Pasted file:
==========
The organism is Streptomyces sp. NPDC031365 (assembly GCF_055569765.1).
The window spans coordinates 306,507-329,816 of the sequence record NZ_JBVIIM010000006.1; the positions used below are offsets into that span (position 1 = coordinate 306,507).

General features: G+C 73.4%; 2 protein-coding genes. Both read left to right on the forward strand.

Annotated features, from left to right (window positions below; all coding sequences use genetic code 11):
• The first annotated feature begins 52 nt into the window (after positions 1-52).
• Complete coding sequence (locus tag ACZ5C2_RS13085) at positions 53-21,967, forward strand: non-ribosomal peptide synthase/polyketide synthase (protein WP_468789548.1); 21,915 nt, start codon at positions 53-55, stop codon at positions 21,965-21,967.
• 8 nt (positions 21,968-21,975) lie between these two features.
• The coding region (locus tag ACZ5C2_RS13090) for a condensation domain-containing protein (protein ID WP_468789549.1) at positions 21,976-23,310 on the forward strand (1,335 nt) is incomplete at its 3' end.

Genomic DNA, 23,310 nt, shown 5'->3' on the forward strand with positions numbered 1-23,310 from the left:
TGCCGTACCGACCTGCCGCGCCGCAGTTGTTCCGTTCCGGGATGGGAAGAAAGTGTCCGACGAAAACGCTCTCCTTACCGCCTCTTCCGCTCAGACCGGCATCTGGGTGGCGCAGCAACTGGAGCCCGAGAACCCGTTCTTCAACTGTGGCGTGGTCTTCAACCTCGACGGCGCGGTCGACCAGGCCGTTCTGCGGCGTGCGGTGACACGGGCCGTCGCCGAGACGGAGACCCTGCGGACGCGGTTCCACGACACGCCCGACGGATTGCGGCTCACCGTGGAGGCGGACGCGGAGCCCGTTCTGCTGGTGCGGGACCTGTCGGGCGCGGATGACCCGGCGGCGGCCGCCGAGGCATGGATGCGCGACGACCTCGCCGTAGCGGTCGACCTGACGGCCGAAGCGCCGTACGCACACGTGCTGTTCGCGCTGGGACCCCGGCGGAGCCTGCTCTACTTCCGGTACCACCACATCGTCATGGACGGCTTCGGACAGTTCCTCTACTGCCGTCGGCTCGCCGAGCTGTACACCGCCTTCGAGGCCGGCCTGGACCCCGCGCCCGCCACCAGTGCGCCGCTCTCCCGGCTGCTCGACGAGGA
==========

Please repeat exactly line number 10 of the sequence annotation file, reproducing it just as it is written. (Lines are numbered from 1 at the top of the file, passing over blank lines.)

TGCCGTACCGACCTGCCGCGCCGCAGTTGTTCCGTTCCGGGATGGGAAGAAAGTGTCCGACGAAAACGCTCTCCTTACCGCCTCTTCCGCTCAGACCGGCATCTGGGTGGCGCAGCAACTGGAGCCCGAGAACCCGTTCTTCAACTGTGGCGTGGTCTTCAACCTCGACGGCGCGGTCGACCAGGCCGTTCTGCGGCGTGCGGTGACACGGGCCGTCGCCGAGACGGAGACCCTGCGGACGCGGTTCCACGACACGCCCGACGGATTGCGGCTCACCGTGGAGGCGGACGCGGAGCCCGTTCTGCTGGTGCGGGACCTGTCGGGCGCGGATGACCCGGCGGCGGCCGCCGAGGCATGGATGCGCGACGACCTCGCCGTAGCGGTCGACCTGACGGCCGAAGCGCCGTACGCACACGTGCTGTTCGCGCTGGGACCCCGGCGGAGCCTGCTCTACTTCCGGTACCACCACATCGTCATGGACGGCTTCGGACAGTTCCTCTACTGCCGTCGGCTCGCCGAGCTGTACACCGCCTTCGAGGCCGGCCTGGACCCCGCGCCCGCCACCAGTGCGCCGCTCTCCCGGCTGCTCGACGAGGA